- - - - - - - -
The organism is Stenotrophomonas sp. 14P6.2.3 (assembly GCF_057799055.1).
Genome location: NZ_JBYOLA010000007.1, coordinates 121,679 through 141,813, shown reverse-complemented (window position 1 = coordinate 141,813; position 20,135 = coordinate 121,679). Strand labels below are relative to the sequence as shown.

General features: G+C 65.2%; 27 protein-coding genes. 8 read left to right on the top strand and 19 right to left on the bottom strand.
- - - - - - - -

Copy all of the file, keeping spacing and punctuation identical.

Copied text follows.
The organism is Stenotrophomonas sp. 14P6.2.3 (assembly GCF_057799055.1).
Genome location: NZ_JBYOLA010000007.1, coordinates 121,679 through 141,813, shown reverse-complemented (window position 1 = coordinate 141,813; position 20,135 = coordinate 121,679). Strand labels below are relative to the sequence as shown.

General features: G+C 65.2%; 27 protein-coding genes. 8 read left to right on the top strand and 19 right to left on the bottom strand.